A good while ago Carl launched his second Once Upon a Time reading challenge. And I think I’ve finally made my decision and a going to go with the second option: Quest the Second Read at least one book from each of the four categories. In this quest you will be reading 4 books total: […]
He was growing into middle age and was living then in a bungalow on Woodland Avenue. Green weeds split the porch steps, a wasp nest clung to an attic gable, a rope swing looped down from a dying elm tree and the ground below it was scuffed soft as flour.
I think this is one of the rare cases where watching the film version improves your enjoyment of the novel. Maybe because for certain passages I could really here the narrator from the film while I was reading. I think that this might make an excellent audio book. Then again, I’ve never listened to an audio book, so what do I know.
Well. So much for my much heralded return to blogging eh. Still, we can hope for better this week can’t we? There is always hope after all, unless you are busy dying, as whatshisface in that Stephen King film once said. In recent weeks I’ve been adding a fair few feminist blogs to Google Reader […]
She was standing in the middle of the railroad tracks. Her head was bowed and her right front hoof was raised as if she rested.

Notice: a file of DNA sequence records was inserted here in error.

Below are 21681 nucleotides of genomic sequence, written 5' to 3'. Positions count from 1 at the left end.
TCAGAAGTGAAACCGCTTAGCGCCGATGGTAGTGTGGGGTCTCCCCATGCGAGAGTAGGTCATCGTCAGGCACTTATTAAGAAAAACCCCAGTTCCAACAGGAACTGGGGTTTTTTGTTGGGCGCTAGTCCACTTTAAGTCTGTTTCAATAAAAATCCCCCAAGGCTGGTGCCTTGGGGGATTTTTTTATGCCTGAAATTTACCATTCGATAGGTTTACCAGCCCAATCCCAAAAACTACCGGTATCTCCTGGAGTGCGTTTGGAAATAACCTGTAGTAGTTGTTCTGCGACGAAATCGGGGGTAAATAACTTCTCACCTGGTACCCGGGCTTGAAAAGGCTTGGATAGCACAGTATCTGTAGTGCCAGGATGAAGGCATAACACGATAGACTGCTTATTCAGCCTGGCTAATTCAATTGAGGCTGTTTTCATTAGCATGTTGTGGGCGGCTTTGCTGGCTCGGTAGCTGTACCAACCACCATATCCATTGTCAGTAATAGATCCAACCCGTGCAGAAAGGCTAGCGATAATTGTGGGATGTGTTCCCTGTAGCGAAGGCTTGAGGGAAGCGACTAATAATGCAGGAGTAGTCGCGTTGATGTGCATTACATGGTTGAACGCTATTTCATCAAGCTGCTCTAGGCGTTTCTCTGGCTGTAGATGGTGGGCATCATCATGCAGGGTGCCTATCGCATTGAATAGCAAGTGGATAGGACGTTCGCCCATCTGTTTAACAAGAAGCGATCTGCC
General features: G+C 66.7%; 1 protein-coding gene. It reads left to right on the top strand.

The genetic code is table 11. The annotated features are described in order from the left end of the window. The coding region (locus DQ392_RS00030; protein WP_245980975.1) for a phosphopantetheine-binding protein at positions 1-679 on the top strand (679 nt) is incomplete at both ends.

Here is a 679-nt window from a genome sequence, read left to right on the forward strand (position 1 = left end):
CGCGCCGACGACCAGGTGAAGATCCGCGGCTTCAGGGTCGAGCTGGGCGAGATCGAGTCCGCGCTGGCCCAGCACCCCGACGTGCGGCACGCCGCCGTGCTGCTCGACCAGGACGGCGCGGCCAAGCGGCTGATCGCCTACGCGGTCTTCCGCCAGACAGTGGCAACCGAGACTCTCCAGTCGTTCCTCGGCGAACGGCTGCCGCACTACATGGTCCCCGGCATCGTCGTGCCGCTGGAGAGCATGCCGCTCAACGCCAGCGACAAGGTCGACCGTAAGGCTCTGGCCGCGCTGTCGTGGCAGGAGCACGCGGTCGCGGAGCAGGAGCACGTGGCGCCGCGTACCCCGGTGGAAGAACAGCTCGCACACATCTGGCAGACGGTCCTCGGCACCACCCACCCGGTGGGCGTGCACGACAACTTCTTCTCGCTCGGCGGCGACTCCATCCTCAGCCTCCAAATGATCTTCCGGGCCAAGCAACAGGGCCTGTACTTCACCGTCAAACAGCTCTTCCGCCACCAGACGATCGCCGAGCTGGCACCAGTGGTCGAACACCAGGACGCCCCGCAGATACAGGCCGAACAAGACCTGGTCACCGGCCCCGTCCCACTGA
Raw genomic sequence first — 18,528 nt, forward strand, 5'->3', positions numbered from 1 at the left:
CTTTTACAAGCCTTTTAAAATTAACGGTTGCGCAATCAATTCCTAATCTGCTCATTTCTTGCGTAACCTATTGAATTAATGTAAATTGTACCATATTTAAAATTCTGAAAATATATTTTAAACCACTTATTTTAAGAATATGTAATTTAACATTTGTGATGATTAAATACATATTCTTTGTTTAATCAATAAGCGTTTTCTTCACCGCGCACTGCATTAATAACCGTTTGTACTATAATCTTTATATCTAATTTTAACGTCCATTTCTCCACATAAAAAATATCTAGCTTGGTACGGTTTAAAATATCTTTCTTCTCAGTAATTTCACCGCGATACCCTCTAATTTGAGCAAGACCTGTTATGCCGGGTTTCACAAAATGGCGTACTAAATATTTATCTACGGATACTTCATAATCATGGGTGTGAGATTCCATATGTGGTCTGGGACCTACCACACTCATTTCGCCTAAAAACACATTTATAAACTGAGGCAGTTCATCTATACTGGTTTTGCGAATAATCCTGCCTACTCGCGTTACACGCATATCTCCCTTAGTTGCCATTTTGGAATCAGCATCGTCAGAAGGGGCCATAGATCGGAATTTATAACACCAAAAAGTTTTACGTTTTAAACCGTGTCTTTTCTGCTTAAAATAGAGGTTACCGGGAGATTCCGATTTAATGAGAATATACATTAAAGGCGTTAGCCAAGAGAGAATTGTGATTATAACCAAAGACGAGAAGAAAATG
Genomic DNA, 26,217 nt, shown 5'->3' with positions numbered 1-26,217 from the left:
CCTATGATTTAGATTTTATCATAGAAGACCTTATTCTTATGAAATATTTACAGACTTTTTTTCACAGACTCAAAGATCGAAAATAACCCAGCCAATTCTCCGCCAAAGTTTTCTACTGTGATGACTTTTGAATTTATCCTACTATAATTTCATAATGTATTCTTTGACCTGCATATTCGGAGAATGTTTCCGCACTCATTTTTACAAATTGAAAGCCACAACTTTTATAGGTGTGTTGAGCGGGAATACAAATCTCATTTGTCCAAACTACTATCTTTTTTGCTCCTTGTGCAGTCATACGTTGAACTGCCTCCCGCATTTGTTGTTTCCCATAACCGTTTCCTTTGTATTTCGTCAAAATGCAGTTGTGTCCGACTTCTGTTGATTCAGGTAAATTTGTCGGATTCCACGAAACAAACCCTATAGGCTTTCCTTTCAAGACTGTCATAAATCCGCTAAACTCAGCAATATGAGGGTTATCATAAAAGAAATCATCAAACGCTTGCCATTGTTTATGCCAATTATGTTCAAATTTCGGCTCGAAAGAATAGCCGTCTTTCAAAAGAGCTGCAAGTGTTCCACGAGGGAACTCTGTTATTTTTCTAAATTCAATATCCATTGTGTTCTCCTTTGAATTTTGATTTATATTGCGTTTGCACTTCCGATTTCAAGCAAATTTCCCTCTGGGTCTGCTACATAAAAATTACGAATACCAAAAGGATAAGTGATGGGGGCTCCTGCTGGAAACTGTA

The Wars tells the story of Robert Ross, an officer in the Canadian army during WWI, a young man full of guilt over the death of his sister. This sister, Rowena, suffered from hydrocephalus, and Robert had promised to never leave her. But, when she is being watched by their younger brother Stuart, she falls, hits her head and dies. In the aftermath, Robert enlists.
She was glad it was the evening mailboat she was taking, for she did not think she could have faced a morning departure.
Supposedly this is the first book in a series of crime novels by John Banville, writing as Benjamin Black, but to be honest there really isn’t that much crime in it. A few people being beaten up, some documents being faked, but it is a long way from the murder-thriller that readers may be expecting.
Christine Falls is set in 1950’s Ireland, so right away you know to expect the Catholic Church to be the “ebil authority” for our protagonist(pathologist Quirke) to rail against. And we even have the nun-run “laundries” for unmarried mothers and the whisking away of babies to the United States of America.
I’m still not totally on board with the new WordPress layout. I think long term it’ll turn out to be handy, but at the moment I’m still getting used to it. I’m also still thinking about what to read for this year’s Once Upon a Time Challenge. Carl’s deadline for participating isn’t til Midsummer’s Eve, […]